Business ownership requires a completely new base of knowledge and application of new skills than those that currently made them successful.
There Are No Riskless Businesses
While it is true many franchise concepts offer more resources and franchisee support than you will find when starting an independent business from the ground up, it is important to remember there is risk in every business concept, and no franchise concept is a guaranteed success. The wild card is the marketplace. The consumer does not care about the risk you’re taking. They only care about getting their needs met. Everyone considering a franchise, no matter how experienced, must be prepared for these risks, including failure—there is simply no way to avoid a certain level of risk.
However, with the right kind of research and planning (and careful application of our Franchise Evaluator), potential franchisees can maximize their chances for success.
DO UNICORNS AND “A FRANCHISE THAT CAN BE RUN SEMI-ABSENTEE” REALLY EXIST?
The people for whom we designed our guide face an interesting predicament when considering whether or not to become a franchise owner. These people are successful in their professional careers, have amassed a certain net worth, and are now seeking to transition either from, or alongside, a career into business ownership. If everything goes to plan, this should allow them to augment or surpass their current income and realize certain quality-of-life goals.
The challenge is limiting the impact, in this transition, on their current lifestyle
A New ‘Big Question’.
At this point, we will add another “Big Question” to the four from the beginning of our guide Franchising: Decoded and Demystified.
Can I keep my current income source while I build a
business, so I don’t take a wrecking ball to
the life I’ve built?
The answer is: “it is possible.” But it will depend on which concept you are considering and if it is set up to allow this to happen. Some systems actually strongly suggest you do just that, maintain your current income source until you have built your new operation to the point where it can sustain you. This is especially true in the case of a retail-based business during the real estate selection, build-out and initial hiring and training process. With other systems, however, you are all-in from day one.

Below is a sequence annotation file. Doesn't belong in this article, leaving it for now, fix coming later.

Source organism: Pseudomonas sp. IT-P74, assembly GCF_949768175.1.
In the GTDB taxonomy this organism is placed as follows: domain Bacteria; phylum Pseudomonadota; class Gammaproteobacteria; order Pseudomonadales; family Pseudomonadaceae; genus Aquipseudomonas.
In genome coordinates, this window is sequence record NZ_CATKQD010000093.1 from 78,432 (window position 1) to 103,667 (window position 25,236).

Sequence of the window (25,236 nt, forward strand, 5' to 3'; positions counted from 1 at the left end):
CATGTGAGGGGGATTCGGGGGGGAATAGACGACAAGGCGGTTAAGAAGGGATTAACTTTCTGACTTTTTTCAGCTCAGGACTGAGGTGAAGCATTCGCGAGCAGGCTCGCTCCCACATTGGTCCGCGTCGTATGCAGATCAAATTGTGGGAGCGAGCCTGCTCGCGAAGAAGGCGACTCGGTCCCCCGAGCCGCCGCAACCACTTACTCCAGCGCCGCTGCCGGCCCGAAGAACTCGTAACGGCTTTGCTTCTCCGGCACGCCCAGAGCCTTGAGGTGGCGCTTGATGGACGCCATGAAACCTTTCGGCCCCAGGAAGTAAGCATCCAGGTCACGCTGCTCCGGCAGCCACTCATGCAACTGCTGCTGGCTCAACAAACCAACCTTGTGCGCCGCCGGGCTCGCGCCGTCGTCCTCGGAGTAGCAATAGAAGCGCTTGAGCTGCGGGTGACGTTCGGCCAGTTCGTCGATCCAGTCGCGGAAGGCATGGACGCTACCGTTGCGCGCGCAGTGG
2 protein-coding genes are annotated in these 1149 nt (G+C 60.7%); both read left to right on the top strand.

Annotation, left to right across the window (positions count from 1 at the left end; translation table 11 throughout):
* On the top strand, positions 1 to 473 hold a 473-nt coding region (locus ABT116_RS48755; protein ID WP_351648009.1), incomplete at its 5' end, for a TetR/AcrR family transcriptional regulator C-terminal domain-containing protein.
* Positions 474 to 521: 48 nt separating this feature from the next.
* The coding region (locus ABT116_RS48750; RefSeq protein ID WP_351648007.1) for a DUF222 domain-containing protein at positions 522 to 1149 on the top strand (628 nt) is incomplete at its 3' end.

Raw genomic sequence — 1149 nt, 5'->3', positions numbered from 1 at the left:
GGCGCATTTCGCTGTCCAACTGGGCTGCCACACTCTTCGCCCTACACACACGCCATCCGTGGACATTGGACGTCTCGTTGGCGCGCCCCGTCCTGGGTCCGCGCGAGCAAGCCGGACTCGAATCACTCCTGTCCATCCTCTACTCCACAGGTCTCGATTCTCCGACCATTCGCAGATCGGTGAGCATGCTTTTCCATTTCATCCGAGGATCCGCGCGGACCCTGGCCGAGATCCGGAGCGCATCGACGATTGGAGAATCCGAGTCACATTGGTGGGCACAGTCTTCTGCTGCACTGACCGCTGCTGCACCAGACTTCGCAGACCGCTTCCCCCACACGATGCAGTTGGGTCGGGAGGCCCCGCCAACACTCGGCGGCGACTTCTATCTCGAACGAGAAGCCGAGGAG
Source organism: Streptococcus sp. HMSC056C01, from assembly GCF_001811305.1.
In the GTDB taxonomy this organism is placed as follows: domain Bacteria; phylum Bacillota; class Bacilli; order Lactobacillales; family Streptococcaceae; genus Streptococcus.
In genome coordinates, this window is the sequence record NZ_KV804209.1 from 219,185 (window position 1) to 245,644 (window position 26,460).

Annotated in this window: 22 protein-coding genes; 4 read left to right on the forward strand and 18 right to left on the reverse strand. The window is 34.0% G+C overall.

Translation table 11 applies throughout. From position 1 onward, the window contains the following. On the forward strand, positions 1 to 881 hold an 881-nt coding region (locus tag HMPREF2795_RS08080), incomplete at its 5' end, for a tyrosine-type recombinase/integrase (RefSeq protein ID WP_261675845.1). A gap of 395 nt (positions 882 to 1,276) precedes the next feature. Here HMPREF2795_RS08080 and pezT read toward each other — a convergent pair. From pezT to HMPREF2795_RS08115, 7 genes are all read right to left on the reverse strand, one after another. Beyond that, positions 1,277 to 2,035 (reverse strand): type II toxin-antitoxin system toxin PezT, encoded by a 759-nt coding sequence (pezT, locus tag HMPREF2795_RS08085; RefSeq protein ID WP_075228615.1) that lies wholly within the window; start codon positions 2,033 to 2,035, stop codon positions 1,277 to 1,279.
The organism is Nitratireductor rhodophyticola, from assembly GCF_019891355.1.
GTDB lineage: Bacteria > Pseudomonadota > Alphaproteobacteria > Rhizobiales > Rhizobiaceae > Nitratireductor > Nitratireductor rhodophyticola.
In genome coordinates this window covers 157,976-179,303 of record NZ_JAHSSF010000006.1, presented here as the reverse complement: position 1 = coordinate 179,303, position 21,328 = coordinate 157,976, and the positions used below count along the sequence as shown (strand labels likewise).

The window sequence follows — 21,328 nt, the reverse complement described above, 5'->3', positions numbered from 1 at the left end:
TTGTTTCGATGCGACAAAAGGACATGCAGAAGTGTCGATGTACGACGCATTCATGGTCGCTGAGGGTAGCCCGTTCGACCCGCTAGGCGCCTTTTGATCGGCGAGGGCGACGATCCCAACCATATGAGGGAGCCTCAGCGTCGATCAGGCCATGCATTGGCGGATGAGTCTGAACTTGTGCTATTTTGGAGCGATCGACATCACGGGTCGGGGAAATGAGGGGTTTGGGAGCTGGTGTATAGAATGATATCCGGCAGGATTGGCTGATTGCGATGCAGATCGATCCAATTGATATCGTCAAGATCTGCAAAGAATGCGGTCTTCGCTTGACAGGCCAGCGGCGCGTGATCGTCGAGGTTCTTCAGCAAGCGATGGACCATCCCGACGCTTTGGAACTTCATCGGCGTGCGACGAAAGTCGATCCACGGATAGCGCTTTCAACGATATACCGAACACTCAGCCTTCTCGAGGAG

It starts to get trickier when the business is actually open, operating and engaging customers, especially during the critical ramp-up period discussed earlier.
The way to answer this question for yourself is, again, the Franchise Evaluator.
Strong Operational Systems are the Key
What is in question here are mostly internal factors: the franchisee’s role and the nature of the franchisor’s operational systems. With well-defined operational systems, it is clear who is doing what, how what they are doing relates to what others are doing, what the objective is, when the output meets or does not meet these objectives, how the customers are handled, and how to maintain consistent quality in products and services.
Simply put, if it is possible for you to open, ramp up and operate your franchise business to profitability while maintaining your current income, it will be because of the sophistication of the operational systems in place. This will include everything that goes into employee training, the system’s operational efficiency, and the strength and approach of the franchise’s leadership team.
Simply put, if it is possible for you to open, ramp up and operate your franchise business to profitability while maintaining your current income, it will be because of the sophistication of the operational systems in place.
Franchisor Situation In Focus
There is a growing holding company of consumer service franchise brands who put an inordinate focus on building systems for semi-absentee operation. The nature of the business precludes franchisees from being at the center of the transaction or deeply involved in the operation at all. The franchisees’ role is to manage overall business growth functions.